Exclusive Audio of Recorded Conversations Between Coretta Scott King and Dr. Barbara Reynolds

King's daughter, Bernice King, celebrates the legacy of her father and mother as a new memoir "My Life, My Love, My Legacy" is released.
2:30 | 01/16/17

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Transcript for Exclusive Audio of Recorded Conversations Between Coretta Scott King and Dr. Barbara Reynolds
On this martin Luther king Jr. Day, audio of his late wife, part of a new memoir. Robin Roberts with their youngest daughter, Bernice. I have a dream -- Reporter: A dream Dr. King shared with his wife Coretta Scott king who fought for 15 years to establish this day to honor her husband. What we know of my father -- really came from her resilience, her determination. Reporter: In a newly released memoir, Mrs. King made it clear from the beginning of their marriage, that she would be a force on reckoned with. Listen closely to this exclusive recording as Coretta recalls a conversation she had with her husband. I said, well you know, I love beinyour wife and the mother of your childr, but if that's all I did, I would go crazy. Your father wrote this about your mother. A wife can either make or break a husband. My wife was always stronger than I was through the struggle. Was that your mom? In those very difficult, challengin' times she rose to an occasion. I believe that martin was chosen. I believe that I was chosen, and I say to the kids, this family was chosen as well. She thought she was as destined as him -- Exactly. To do good things, great things. Yes. Reporter: Out of the spotlight, Mrs. King had one simple wish. I told him, every woman wants a house. That's all I need is a house. As long as I have my own house I'm fine. And your father was, like, no. Because he didn't want people to think that he was benefitting from the movement. And your mom's, like, "I want a house." And she got that. So it tells you a little bit about her tenacity. Yes, definitely. Reporter: That tenacity and strength put to the test in 1956 when their home was bombed. Daddy was the leader but mother was the one who first experienced the manifestation of a threat. She was in the home when it was bombed, not him. And her baby girl. And a baby girl. How do we use what your mother and father fought so hard for to move forward? My mother said, "Struggle is a never-ending process. Freedom is never really won. You earn it and win it in every generation." Colorful words. Our thanks to robin and to you at home for joining us on this holiday. Thank you for watching I'm David Muir. I hope to see you back here tomorrow. From all of us here, have a good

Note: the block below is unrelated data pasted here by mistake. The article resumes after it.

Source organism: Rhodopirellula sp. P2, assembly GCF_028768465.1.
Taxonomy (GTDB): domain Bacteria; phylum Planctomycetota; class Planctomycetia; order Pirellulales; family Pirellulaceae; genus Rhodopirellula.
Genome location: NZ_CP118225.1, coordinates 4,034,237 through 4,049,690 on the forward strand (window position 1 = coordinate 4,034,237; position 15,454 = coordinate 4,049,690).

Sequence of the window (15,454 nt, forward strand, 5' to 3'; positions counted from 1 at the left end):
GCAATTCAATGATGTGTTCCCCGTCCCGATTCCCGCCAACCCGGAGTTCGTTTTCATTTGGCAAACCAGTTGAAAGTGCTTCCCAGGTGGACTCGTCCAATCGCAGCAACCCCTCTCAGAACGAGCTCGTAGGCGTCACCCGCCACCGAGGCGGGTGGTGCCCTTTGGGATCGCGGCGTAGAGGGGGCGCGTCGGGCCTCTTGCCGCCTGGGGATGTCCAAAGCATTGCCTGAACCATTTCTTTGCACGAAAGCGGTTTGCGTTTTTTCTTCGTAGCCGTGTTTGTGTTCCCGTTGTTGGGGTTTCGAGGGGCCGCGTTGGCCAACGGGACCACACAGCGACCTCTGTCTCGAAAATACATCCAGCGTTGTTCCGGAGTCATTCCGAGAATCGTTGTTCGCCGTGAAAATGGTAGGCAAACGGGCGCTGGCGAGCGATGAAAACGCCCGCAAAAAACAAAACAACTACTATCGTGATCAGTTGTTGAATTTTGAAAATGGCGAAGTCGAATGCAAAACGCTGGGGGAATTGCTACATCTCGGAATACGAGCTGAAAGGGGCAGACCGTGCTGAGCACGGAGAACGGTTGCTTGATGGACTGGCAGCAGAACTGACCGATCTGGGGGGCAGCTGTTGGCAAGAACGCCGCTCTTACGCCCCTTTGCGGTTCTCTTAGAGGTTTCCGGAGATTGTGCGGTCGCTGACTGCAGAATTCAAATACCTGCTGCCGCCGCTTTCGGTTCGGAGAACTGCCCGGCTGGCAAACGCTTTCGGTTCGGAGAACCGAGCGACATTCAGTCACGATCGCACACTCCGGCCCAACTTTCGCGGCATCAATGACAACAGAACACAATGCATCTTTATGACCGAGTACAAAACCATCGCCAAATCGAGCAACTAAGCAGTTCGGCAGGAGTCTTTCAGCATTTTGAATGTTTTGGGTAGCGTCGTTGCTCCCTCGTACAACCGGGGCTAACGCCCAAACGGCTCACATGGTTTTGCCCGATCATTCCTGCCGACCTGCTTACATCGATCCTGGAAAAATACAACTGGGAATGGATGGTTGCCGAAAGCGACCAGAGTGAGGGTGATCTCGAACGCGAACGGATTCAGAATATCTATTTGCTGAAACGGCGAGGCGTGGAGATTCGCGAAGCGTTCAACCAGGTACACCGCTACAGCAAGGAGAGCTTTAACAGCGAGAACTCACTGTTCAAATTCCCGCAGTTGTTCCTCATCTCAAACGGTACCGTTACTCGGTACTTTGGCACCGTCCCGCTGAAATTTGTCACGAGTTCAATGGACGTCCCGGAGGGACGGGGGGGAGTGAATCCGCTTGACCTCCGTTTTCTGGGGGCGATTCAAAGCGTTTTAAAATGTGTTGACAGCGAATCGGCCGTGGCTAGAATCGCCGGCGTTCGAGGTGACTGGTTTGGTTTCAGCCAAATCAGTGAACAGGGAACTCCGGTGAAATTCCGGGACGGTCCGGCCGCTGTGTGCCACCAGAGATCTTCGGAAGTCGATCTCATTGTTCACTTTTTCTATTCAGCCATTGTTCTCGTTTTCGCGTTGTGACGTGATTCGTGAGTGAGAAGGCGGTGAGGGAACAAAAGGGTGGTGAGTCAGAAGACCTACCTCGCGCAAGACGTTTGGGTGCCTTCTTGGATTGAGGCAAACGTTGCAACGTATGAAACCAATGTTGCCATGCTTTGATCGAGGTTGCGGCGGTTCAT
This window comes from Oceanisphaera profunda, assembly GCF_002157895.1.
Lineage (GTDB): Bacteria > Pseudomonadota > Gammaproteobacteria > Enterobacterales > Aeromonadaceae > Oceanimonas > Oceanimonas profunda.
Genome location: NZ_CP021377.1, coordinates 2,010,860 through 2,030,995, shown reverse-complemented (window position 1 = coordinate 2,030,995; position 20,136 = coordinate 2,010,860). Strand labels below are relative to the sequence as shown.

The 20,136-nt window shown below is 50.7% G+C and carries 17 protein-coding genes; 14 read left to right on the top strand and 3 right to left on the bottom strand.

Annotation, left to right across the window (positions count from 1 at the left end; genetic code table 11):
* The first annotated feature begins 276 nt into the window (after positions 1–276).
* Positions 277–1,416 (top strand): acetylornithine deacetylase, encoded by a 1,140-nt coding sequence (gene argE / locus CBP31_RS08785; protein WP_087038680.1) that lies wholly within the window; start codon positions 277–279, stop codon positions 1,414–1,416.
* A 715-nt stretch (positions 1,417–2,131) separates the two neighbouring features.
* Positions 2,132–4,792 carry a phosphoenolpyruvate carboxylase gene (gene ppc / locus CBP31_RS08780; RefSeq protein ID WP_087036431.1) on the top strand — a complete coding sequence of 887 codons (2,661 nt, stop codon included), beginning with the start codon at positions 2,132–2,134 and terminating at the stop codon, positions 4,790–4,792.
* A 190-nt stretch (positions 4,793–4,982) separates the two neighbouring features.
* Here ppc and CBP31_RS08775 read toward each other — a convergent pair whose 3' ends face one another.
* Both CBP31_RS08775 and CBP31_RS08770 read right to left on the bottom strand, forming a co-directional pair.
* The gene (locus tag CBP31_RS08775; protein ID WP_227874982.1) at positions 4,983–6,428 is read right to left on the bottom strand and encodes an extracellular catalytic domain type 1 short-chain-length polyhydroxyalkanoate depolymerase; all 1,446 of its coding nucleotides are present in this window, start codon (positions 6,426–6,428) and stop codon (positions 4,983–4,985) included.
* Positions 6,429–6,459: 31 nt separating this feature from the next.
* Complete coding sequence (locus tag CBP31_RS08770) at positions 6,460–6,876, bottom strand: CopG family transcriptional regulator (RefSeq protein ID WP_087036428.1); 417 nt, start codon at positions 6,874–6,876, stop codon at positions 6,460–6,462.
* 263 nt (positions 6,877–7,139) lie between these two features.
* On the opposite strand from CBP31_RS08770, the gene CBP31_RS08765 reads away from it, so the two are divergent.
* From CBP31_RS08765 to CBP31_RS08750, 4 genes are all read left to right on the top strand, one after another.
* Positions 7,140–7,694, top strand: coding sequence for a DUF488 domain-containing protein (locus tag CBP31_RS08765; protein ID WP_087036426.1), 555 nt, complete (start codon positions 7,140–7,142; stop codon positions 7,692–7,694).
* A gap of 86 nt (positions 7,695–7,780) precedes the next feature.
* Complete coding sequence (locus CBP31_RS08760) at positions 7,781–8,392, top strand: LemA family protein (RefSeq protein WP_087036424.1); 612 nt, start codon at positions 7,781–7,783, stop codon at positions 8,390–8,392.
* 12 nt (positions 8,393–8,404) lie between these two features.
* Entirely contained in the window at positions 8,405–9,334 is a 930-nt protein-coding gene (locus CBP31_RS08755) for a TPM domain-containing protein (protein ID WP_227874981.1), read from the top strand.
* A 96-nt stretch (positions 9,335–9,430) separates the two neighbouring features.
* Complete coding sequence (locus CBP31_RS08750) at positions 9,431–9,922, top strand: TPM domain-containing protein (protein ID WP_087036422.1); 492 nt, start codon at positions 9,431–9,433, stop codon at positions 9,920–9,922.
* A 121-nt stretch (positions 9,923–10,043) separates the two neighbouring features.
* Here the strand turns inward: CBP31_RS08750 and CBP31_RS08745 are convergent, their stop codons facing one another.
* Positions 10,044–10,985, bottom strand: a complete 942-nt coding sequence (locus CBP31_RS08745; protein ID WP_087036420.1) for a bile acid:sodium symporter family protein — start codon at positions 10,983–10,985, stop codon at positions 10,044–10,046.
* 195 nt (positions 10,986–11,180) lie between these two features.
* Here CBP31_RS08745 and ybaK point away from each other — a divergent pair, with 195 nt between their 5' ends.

This transcript has been automatically generated and may not be 100% accurate.

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